The assistant is then invited inside and will keep his/her focus on the human, and NOT look at or talk to the dog. If the dog remains long enough for the assistant to enter the house, say "Yes" and reward with a jackpot (10-15 treat pieces) also thoroughly praise and play with the dog and allow him to greet the assistant.

If the dog gets up at any time, the door is closed quickly and no release/reward are given. If the dog remains, a jackpot reward is given.

TIPS: Go slow. Take baby steps. Say "YES" and reward for any behavior that looks like what you want. In a quiet voice, say "Oops" to mean "you're not quite right, but keep trying".

©1999 Tracy Atkins at Complete Canine Training www.YESPUP.com 281-825-6404
Permission to distribute is granted only if copyright and contact information remains.

ROLL OVER
Tracy Atkins, Complete Canine Training
www.YESPUP.com
1) Start with the dog lying down.
2) Touch a food treat to the dogs nose and get him to nibble it. Move the treat slowly from his nose to his elbow. Keep your hand low to the ground. Repeat several times until the dog will follow the treat smoothly.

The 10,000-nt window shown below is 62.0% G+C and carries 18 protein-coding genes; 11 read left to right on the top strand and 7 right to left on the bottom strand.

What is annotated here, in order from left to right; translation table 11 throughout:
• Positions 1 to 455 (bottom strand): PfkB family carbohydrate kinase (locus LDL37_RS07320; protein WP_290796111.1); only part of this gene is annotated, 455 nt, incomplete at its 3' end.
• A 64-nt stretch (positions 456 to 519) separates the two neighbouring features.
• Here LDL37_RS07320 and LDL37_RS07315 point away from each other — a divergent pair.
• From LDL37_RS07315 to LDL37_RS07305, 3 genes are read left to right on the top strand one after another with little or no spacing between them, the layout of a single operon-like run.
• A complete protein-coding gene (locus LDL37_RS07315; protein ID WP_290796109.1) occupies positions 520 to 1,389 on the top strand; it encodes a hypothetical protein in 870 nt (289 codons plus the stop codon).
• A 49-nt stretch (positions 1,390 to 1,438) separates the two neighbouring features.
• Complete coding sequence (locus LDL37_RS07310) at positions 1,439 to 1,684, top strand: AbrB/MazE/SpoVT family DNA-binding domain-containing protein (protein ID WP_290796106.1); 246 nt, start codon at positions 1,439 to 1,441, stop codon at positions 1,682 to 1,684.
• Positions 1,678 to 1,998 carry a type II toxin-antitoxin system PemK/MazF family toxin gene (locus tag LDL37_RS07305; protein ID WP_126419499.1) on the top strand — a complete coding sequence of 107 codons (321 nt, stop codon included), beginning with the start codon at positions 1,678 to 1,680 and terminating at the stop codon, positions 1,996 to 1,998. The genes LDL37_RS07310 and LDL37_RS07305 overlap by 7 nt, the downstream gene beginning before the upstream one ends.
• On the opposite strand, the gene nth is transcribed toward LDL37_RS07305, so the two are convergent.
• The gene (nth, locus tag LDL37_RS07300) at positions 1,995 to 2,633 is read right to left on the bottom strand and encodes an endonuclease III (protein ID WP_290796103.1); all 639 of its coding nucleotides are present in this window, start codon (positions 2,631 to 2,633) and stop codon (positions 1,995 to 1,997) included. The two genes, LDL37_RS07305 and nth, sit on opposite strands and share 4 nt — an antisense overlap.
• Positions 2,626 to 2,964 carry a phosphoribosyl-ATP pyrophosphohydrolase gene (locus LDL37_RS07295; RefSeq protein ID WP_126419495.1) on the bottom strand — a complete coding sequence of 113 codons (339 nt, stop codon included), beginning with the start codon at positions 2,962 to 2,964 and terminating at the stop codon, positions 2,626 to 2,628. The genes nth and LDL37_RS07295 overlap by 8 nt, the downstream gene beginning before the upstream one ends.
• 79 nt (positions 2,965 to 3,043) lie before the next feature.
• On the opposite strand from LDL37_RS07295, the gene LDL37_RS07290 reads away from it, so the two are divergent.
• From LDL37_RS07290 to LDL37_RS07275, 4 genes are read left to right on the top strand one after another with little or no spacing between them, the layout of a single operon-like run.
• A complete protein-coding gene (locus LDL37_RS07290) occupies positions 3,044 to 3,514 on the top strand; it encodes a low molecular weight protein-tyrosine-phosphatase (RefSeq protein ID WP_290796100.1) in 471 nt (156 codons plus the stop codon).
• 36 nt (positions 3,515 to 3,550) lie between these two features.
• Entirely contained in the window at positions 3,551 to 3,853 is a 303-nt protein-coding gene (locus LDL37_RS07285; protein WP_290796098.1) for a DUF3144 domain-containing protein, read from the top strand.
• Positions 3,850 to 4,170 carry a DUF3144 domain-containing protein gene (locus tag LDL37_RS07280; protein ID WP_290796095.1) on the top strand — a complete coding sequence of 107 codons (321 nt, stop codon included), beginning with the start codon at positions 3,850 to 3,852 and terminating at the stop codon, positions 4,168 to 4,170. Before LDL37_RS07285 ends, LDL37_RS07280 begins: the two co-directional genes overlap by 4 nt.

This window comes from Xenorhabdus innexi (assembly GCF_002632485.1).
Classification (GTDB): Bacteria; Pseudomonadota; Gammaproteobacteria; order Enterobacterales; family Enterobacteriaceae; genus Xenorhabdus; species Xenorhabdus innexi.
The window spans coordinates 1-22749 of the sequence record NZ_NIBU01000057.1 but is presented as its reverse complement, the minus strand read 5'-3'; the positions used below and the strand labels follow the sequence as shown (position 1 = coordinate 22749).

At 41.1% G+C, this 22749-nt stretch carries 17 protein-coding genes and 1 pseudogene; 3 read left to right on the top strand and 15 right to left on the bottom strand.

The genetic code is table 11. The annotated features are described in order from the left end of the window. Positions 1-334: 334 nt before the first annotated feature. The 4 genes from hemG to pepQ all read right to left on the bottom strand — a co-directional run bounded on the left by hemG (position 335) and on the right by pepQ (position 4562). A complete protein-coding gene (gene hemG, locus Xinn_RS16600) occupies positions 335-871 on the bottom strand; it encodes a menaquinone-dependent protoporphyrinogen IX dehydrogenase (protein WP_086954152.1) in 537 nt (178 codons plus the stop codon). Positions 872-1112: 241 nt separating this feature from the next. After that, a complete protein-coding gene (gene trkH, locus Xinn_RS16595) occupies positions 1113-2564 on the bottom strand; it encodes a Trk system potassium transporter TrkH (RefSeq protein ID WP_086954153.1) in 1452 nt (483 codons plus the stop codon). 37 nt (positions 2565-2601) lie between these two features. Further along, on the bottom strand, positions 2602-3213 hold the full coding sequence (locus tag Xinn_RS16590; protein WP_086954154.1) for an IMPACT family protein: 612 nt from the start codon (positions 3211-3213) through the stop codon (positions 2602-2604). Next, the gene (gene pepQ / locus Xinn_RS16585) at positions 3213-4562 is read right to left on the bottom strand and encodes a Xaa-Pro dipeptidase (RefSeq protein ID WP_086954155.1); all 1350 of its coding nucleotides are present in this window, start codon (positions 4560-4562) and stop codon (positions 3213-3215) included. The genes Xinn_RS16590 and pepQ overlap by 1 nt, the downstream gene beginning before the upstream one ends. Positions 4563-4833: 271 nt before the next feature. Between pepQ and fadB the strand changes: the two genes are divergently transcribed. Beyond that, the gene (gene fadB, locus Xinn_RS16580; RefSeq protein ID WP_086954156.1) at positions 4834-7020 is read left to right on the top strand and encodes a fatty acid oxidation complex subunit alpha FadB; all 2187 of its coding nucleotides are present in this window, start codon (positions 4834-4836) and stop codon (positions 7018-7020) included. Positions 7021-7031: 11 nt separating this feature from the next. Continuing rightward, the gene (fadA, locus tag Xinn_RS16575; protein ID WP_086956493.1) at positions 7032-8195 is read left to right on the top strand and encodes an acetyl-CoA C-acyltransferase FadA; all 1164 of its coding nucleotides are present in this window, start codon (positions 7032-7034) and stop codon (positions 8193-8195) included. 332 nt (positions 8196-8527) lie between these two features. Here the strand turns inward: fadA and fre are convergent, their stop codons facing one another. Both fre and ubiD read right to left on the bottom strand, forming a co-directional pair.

3) Once you have the treat at the dog's elbow, move it slowly up along the dog's upper arm towards his shoulder. The dog should crank his head around to get the treat. At the same time, look for the dog's hips to roll to the side. Say "YES" and give the treat for any movement of the hips. Say "wrong" if the dog gets up or tries to turn his head the other way to get the treat.
4) Try to move the treat past the dog's shoulders to continue the roll. Say"YES" and reward if the dog goes half way.
5) Once you can get the dog all the way over, try to get about 10-15 rolls, in rapid succession. Get the dog comfortable with the behavior of following the treat.
6) Once the behavior is happening smoothly, start "teasing" (showing the dog the food, then pulling the food away). If the dog makes any movement to start the behavior, say "YES" and give the treat
7) Continue to alternate between teasing and leading the dog through the behavior until he will perform the entire behavior on his own. Saying "YES" and rewarding for all good behavior.
8) When the behavior is happening consistently, add the words "Roll over" just as the behavior is about to happen.
Then say "YES" and reward for good behavior and "wrong" if the dog needs to "try again!"

Tips: Go slow. Take baby steps. Say "YES" and reward for any behavior that looks like what you want. Wrong doesn't mean "NO." Wrong means "you're not quite right, but keep trying!"
©1999 Tracy Atkins at Complete Canine Training www.YESPUP.com 281-825-6404